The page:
Teachers and counselors will also work with parents to show them how they can support their children and help them succeed at school.
“Part of it is convincing the parents they can do it, too,” said Eanes Middle School teacher McHugh.
Like many urban schools, Grant Elementary and Eanes Middle School often experience difficulty recruiting teachers. They hire many new teachers who need a great deal of training, support and professional development. Both schools aggressively apply for grants, and the staff at Grant Elementary believe that a grant provided by Reading First, a U.S. Department of Education program targeting early readers, has helped jump start literacy skills among students.
“Professional development gives us teachers what we need to scientifically figure out why a reader is struggling,” said Marsha Grim, a K-3 reading coach.
Teachers and administrators begin meeting over the summer for training and to set goals for the year. By the time the first day of school rolls around, “it doesn’t feel like the first day,” said Carlita Dixon, a sixth-grade math teacher who credits professional development with helping her survive her early years in the teaching profession.
Peer review also plays a significant role at Grant Elementary and Eanes Middle School. At Eanes Middle School, teachers regularly observe each other and collaborate on best practices. At Grant Elementary, teachers for each grade level meet once a week in professional learning communities, where they can discuss challenges and instructional strategies. At both schools, this peer collaboration is built into teachers’ schedules.
Despite all the gains the faculty at Eanes Middle School and Grant Elementary have made in terms of morale, discipline, community engagement and student self-esteem, they know their schools will be judged as successes or failures based on student academic performance. Instruction at both schools is guided heavily by student data.
The goal, according to Grant’s Trotter, is to “identify strengths and weaknesses on a child-by-child basis.” Students are regularly tested and their performance monitored, so staff can quickly identify and correct skills gaps. Staff and administrators meet regularly to analyze data for each student.
In fact, all teachers at both schools know exactly which students are performing at grade level, which are not, and why. They then work together to develop customized remediation programs designed to ensure students don’t fall behind.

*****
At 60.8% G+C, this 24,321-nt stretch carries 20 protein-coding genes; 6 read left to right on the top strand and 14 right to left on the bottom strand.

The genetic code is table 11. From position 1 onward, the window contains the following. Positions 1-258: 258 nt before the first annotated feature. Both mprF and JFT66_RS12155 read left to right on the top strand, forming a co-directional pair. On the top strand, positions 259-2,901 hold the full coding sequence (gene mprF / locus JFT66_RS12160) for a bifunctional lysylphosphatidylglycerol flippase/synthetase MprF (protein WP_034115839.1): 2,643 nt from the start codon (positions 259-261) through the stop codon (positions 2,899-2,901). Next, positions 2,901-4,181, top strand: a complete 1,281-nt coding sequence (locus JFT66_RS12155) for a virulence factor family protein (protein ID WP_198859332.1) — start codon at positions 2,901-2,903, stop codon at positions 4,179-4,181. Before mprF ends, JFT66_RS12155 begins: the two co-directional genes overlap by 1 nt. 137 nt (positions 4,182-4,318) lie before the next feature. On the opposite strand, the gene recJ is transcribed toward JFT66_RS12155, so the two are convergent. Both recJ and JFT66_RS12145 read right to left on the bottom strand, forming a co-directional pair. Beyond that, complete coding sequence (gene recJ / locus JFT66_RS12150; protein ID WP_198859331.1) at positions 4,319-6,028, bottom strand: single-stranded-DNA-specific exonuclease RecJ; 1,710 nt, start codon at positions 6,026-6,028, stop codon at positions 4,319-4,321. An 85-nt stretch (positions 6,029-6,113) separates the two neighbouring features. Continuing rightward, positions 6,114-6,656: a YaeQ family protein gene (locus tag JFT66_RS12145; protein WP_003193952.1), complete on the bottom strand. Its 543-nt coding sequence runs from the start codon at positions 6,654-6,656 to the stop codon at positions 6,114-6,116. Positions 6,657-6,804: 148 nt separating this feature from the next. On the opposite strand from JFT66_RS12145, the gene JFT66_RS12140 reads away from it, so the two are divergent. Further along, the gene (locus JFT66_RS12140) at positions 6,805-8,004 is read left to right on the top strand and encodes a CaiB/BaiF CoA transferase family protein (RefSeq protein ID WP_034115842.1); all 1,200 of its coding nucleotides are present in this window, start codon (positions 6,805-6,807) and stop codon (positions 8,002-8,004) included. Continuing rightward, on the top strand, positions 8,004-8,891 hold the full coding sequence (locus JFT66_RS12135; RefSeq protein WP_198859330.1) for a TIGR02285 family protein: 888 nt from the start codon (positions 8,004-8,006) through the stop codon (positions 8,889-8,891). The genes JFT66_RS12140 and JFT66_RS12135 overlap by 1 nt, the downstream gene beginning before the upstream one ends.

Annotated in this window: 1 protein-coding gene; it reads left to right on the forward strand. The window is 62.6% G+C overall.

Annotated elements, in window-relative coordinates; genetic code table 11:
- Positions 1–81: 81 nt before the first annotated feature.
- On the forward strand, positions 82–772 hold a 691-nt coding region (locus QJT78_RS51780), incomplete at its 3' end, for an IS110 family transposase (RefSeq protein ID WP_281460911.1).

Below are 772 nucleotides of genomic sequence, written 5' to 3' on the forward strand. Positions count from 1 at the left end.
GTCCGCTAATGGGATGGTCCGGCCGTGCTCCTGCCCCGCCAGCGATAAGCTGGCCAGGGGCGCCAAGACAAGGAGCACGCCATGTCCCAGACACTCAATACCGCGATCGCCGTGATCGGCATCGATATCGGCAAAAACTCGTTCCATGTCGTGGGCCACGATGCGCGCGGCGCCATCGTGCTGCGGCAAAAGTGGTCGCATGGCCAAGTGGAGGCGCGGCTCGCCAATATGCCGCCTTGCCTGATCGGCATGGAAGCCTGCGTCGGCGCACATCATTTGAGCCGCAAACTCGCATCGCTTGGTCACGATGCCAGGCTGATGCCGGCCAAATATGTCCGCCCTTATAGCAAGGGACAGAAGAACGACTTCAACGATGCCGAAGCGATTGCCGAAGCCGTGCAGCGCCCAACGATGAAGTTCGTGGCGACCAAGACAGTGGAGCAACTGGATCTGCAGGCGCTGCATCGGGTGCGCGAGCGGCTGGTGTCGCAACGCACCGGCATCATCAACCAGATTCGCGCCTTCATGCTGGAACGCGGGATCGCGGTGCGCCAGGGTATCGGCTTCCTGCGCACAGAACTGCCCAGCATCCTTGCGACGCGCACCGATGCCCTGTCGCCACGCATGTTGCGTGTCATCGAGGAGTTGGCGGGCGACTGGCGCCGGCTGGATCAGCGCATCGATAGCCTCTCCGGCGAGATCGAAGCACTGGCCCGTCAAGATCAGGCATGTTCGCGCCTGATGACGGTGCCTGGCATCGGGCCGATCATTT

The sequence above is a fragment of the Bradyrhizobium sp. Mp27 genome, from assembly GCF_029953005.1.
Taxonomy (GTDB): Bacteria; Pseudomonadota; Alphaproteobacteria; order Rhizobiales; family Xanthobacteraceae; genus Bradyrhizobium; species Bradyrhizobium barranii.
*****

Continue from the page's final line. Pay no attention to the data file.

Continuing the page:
By the time a teacher inherits a new class of students at the start of the school year, he or she already has a wealth of data about each child. This sharing of data creates “a continuity of care for the students,” said MaShawn Williams, a fifth-grade teacher at Grant Elementary.
Many of the students at Eanes Middle School, Grant Elementary and other urban schools around the country grow up surrounded by drugs, gangs and violence. It is critical that educators show students other models of success. Fortunately, the Mobile community is filled with role models who are happy to help.
Law enforcement professionals visit Eanes Middle School to talk to students about avoiding gangs and drugs. Business owners, representatives from the district attorney’s office, staff from the University of South Alabama and ministers from faith-based organizations also visit the schools to show students more traditional models for success. Many of these same groups, Trotter said, sponsor events at her school or provide incentives for students.
Faculty and staff at Eanes Middle School also started a mandatory advisement program that meets every other week, where students learn the basics of preparing for college. They learn about scholarships, grants, and academic requirements, and start to realize that college is a very achievable dream — as long as they stay focused on academics.
“They start to understand that every missed assignment is determining your income tax bracket,” Jackson said. “You’re determining your Zip code. Everything you do matters. Everything you didn’t do mattered, too.”
Incentives and celebrations
Grant Elementay uses a series of incentives to keep students motivated to perform. For example, at the start of the year, the school will host an ice cream party for all students. If students want free ice cream during the second quarter, they need to pass their reading or math benchmark test. For the third quarter, they need to pass both.
Kelly Brannon, a first-grade teacher, hands out colorful pencils to her students when they perform quality work, and the students take great pride in showing off their prizes. Sometimes a simple, 50-cent pencil is all it takes to get students excited about learning.
But the prizes aren’t always small. Grant has been able to work with community partners to offer other incentives, such as bicycles and honors parties to recognize student achievement. The school even holds a pep rally before state testing. The end result is that students buy in to the school’s mission to help them become top performers with bright academic futures.
“I have seen the children go from I don’t care attitudes to wanting to be the best,” said Williams.
“These kids can really thrive, but you have to treat them like your own,” added Julia Patterson, a special needs teacher who has taught at Eanes Middle School for 16 years. “You’re not going to be a success overnight, but if we give up on them, what will they have?”